Think twice about studying abroad

CHRISTIAN HARTSELLE | | Opinion Columnist

Butler students should be more cautious of study abroad programs. Sometimes, students rush to study abroad without fully considering whether or not the program is right for them.

When students decide where they want to travel and in what programs they want to enroll, some don’t take advantage of the university’s resources.

Junior Ashalyn Hardy traveled last semester with the Global Adventures in the Liberal Arts program, earning 15 credits toward her college career as a full-time student. They went to various countries in South America, such as Chile, Argentina and Peru.

“Studying with a group abroad is good so you are not by yourself,” she said.

This is only one of several advantages of the GALA program.

Students in the program were expected to speak with their host families. However, it was focused more on culture rather than linguistic skills, and the diversity of the countries allowed these students to earn an honest perspective of South American customs.

Students with all different levels of experience participated in GALA. As a result, the value of the experience was not the same for everyone.

These programs are more than trips: They are ways for students to integrate into a new culture and learn in a way they would not be able to anywhere else.

Students who are interested in studying abroad should proceed with caution, however. Throwing money at the program without realistic expectations may be a grave mistake.

For instance, students who are not international studies majors would not have the background knowledge for the GALA program to be as fulfilling as it should be.

“We were always traveling,” said Hardy. “So sometimes it could be hard to build roots where you were.” Especially if you signed up for it without looking at the facts.

Meanwhile, Leadership London involved 20 Butler students in a three-week business class for three credits.

Senior Taylor Brown said she got a lot out of the experience.

“I’ve never really been exposed to that,” she said, referring to the distinct mentalities of London residents.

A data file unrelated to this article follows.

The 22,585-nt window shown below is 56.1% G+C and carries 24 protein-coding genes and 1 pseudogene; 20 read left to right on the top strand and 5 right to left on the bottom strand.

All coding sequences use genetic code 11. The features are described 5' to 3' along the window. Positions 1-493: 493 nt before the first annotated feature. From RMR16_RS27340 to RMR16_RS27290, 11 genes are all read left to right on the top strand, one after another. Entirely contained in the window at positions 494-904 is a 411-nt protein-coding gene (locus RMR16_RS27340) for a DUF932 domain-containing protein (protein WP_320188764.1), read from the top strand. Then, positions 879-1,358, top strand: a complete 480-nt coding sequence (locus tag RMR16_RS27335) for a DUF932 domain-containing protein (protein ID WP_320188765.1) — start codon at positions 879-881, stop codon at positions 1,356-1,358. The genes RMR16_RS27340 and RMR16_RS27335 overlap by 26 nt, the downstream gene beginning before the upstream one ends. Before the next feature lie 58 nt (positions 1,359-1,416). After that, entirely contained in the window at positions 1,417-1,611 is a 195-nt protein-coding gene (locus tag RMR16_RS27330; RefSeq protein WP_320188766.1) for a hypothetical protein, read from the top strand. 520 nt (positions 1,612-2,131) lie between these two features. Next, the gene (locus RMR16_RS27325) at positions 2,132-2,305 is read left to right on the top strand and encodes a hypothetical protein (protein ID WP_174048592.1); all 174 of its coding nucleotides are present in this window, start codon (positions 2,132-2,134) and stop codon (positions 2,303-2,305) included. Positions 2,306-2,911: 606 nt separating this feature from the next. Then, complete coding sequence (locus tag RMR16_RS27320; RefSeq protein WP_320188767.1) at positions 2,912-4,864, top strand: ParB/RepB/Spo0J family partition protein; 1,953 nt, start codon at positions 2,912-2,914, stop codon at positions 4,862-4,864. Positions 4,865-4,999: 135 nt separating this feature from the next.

Study abroad is all about exposure, and it is all about thinking on your own. Students from Leadership London had to manage their expenses independently, as the cost of living was extremely high.

But at $3,750—not including this high living cost—students should really reconsider this as an option. If a student did not enjoy his or her time in London, he or she would only have three credit hours and over $4,000 of debt to show for it.

Another study abroad option was the three-week Costa Rica study program, headed by Dr. Irune del Rio Gabiola this past summer.

“By the last day, the students are really open and they just speak Spanish,” Gabiola said.

With mostly sophomores and juniors, there is a one-to-one ratio of students to instructors. It is very language intensive, but also reveals the Costa Rican culture.

“Those with more advanced levels of Spanish get the most out of it,” said Gabiola.

This program seems more like a way to get credits for its students and to practice languages, rather than to assimilate the students into the culture, especially considering the program only lasts three weeks.

No matter how intensive a program is in a foreign place, three weeks is definitely not sufficient to really integrate into a new culture.

Gabiola spoke well about study abroad in general. “Everyone gets something out of it.”

But, in reality, it is important to weigh study abroad options with a critical eye.

Cartoon by Audrey Meyer

Cartoon by Audrey Meyer